Yakitori

It’s been another long hiatus from the blogosphere.  It has been a ver busy end to 2012 for me, but I fee bad for not blogging for the past several months.  I have been cooking a lot still, and taken a lot of pictures.  I will be catching up a bit on the posts for this this three day weekend.  I’m going to start out with a meal I’m making tomorrow for some good friends who are in town from NY.

These good friends were the inspiration for this meal, because the last time I saw them in NY they took me to an amazing yakitori joint in NYC called Soba Totto.  In my opinion yakitori cooking is just about the perfect meal.  First of all, it’s all protein, which is good because like everyone else, I’m trying to trim up for the new year.  Second, it’s incredibly savory.  The combination of salty and sweet just go perfect with wine or beer.

I had attempted some yakitori skewers before, and they were pretty good actually.  I used a mixture of soy sauce, mirin, sugar, and some ginger and garlic.  I marinated the skewers (my favorite yakitori to make was pork belly and scallion) in this mixture and then grilled them.  While good, I did some research (and bought a japanese grilling cookbook for my ipad) and realized that my version wasn’t authentic.  Real yakitori, apparently is all about the “tare.”  The classic yakitori sauce which is much richer and more unctuous than my version and it includes broiled chicken bones (I used some chicken backs and thigh bones), and is reduced to concentrate the flavors.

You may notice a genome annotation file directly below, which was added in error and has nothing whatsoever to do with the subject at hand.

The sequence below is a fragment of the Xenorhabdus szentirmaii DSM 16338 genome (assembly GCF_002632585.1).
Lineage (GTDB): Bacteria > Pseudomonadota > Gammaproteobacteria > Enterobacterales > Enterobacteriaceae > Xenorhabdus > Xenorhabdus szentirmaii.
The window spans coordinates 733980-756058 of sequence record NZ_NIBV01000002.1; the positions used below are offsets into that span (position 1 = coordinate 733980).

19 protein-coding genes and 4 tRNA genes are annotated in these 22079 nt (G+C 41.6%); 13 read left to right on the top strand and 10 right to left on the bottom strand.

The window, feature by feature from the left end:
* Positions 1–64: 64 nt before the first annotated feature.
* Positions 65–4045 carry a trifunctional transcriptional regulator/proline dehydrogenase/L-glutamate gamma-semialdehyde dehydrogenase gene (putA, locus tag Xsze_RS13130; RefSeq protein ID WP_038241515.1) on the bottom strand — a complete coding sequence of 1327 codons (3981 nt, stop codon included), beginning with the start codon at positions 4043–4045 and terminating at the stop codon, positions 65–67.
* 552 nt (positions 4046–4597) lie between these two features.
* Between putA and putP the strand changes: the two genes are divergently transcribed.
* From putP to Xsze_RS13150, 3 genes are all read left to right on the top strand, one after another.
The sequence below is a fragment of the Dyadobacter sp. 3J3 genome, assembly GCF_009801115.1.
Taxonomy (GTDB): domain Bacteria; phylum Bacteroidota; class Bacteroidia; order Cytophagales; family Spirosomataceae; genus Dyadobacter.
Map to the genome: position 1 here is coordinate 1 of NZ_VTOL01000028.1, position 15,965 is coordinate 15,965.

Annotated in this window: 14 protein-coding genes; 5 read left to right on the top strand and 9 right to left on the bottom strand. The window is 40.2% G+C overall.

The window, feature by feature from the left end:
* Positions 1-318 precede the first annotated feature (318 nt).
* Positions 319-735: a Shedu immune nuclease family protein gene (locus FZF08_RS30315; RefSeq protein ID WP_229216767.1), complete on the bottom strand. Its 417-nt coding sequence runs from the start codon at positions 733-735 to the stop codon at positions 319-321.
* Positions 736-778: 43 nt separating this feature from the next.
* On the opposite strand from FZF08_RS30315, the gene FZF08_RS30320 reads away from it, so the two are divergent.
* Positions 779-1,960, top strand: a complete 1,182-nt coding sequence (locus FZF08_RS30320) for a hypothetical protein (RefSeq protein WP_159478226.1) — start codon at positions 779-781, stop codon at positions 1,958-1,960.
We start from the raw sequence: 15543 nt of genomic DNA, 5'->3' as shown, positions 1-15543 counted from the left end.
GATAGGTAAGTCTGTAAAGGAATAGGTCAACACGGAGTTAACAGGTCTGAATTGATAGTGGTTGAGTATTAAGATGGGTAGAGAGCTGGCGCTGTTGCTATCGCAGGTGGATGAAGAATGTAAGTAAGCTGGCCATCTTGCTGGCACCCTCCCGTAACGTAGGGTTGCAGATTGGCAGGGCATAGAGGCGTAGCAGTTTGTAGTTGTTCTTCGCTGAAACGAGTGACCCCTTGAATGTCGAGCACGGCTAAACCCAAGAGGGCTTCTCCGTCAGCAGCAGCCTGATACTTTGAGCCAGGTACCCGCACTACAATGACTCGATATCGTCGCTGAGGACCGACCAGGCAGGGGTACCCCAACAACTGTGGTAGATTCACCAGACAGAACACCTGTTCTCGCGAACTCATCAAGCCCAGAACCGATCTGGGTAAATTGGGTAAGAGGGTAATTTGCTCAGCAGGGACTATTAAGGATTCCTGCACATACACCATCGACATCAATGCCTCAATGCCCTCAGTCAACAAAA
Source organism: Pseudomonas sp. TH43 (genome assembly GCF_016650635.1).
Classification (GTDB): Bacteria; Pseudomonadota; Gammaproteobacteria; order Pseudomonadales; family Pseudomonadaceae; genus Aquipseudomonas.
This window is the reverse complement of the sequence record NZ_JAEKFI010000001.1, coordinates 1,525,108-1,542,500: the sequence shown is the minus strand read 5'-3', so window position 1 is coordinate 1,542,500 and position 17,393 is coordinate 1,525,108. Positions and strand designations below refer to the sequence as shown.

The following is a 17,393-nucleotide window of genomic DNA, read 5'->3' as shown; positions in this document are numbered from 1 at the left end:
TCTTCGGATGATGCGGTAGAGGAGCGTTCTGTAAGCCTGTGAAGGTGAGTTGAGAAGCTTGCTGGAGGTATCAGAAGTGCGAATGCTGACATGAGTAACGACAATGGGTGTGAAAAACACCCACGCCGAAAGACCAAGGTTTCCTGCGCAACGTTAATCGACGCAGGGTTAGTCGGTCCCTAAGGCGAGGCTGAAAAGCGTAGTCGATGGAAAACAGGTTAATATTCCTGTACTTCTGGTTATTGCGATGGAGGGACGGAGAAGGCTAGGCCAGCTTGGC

My research led me to the following tare recipe:

  • Bones from 1 chicken (I used saved chicken backs and the thigh bones from the chicken yakitori I’m going to make).
  • 2 cups mirin
  • 2 cups soy sauce
  • 1 cup sake
  • 1 cup water
  • 2 tbs brown sugar
  • 1 bunch of scallions, optional
  • 1 thumb sized piece of ginger, sliced, optional
  • 5 cloves garlic, optional
  • black pepper to taste

Method:  Preheat broiler; Broil bones (with some meat and skin) for 5 minutes. Add bones to remainder of in stock pot and bring to a boil.  Reduce to simmer (skim off the scum that rises to the surface), and simmer until reduced.  Strain out solids and save tare for grilling.

In preparation for tomorrow’s grilling, I prepped the tare, another marinade for beef (garlic, soy sauce, olive oil, pepper), and all my yakitori skewers.  I am making chicken (made from thigh meat), chicken necks, chicken skin, chicken heart yakitori, and assorted vegetable skewers.  I’m also going to grill some steaks, which I’ll marinade in the garlic soy and slice for my guests.  Hopefully the grilling will go off without a hitch.

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2 thoughts on “Yakitori

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